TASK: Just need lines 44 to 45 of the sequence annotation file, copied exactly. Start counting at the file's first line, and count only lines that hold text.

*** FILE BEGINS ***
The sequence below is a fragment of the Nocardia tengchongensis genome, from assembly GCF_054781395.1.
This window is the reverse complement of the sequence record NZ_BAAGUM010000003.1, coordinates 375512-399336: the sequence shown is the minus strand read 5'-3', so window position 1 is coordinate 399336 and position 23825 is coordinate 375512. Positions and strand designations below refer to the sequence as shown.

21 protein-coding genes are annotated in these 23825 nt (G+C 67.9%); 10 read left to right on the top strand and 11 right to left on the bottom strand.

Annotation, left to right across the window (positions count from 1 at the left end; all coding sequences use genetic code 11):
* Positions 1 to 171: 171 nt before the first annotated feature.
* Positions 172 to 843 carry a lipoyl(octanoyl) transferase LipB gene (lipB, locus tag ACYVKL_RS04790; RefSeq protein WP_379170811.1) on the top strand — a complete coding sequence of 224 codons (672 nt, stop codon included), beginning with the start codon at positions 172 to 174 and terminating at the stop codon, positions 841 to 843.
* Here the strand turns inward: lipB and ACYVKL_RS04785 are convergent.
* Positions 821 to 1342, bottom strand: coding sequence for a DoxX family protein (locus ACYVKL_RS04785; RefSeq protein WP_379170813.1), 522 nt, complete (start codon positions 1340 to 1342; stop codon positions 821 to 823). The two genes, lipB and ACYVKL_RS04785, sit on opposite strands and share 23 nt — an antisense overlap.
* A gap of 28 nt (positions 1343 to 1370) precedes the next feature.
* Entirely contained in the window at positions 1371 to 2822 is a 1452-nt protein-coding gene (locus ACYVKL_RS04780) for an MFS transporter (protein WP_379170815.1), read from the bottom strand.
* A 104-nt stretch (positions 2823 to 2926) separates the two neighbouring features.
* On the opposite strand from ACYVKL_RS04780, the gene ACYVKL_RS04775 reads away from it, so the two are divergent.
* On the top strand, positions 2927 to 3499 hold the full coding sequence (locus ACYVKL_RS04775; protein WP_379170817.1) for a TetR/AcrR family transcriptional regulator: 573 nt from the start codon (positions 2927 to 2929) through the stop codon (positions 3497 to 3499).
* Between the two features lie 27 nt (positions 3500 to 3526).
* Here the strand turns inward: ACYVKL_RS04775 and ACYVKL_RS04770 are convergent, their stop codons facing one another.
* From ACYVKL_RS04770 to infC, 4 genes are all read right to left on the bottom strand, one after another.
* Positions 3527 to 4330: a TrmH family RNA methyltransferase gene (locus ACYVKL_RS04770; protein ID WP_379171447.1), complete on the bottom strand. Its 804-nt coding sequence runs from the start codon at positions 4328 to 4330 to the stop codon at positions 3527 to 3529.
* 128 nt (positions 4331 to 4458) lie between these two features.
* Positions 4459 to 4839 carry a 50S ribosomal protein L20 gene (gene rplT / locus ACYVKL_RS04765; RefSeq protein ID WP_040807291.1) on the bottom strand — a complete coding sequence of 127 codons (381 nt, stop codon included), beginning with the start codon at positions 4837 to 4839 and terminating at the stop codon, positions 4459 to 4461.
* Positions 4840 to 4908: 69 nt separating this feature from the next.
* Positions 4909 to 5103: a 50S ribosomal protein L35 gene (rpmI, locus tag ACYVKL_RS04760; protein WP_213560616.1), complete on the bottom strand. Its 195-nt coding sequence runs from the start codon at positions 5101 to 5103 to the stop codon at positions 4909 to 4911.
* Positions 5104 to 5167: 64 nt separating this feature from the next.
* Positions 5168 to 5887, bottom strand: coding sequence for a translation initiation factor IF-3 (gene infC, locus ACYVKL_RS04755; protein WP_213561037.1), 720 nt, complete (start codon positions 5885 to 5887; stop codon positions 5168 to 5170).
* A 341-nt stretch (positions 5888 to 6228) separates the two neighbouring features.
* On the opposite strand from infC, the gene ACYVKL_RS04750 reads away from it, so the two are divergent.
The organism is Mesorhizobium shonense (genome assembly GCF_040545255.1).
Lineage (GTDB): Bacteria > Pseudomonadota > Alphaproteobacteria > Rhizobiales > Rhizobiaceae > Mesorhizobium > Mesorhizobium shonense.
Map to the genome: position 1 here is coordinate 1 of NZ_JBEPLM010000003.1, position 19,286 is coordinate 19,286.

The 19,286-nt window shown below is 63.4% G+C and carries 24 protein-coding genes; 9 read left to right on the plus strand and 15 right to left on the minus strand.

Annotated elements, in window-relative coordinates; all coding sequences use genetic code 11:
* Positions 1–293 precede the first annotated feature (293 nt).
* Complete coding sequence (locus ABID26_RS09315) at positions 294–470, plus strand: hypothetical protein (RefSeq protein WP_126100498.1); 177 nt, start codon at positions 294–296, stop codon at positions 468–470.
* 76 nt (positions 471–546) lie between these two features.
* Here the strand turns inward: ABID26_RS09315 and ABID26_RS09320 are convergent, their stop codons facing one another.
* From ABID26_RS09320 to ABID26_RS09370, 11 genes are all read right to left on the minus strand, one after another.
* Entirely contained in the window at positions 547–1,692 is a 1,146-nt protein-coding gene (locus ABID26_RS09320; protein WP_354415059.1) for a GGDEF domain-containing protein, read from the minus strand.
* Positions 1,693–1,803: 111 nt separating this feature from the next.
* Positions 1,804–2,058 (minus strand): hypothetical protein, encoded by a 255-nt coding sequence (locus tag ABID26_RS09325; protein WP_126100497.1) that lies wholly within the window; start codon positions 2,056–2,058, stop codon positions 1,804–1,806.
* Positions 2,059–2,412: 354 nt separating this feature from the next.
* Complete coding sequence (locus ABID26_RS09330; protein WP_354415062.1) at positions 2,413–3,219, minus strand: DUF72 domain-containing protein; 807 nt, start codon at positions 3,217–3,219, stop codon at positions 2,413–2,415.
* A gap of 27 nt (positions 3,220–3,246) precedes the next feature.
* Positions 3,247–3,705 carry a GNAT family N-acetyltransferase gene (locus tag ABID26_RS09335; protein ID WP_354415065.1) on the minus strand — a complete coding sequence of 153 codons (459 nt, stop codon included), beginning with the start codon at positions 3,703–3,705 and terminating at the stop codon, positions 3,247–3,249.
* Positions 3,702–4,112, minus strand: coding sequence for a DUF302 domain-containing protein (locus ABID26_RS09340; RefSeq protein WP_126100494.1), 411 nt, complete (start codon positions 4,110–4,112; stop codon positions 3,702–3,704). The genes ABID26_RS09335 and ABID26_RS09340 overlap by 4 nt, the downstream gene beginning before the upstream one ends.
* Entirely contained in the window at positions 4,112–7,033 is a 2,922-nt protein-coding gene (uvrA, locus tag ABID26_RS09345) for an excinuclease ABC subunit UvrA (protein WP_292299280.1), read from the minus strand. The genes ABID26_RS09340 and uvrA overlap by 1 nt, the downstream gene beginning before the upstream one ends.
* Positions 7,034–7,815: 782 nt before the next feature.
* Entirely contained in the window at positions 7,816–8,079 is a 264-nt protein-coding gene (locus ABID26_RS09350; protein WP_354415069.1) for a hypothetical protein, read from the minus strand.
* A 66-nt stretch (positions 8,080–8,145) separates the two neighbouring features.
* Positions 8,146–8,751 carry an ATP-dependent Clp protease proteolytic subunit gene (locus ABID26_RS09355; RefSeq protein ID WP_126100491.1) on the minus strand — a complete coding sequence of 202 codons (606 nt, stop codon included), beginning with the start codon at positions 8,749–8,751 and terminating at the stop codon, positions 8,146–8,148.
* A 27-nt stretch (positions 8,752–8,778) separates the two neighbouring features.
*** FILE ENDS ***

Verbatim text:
* Entirely contained in the window at positions 4,112–7,033 is a 2,922-nt protein-coding gene (uvrA, locus tag ABID26_RS09345) for an excinuclease ABC subunit UvrA (protein WP_292299280.1), read from the minus strand. The genes ABID26_RS09340 and uvrA overlap by 1 nt, the downstream gene beginning before the upstream one ends.
* Positions 7,034–7,815: 782 nt before the next feature.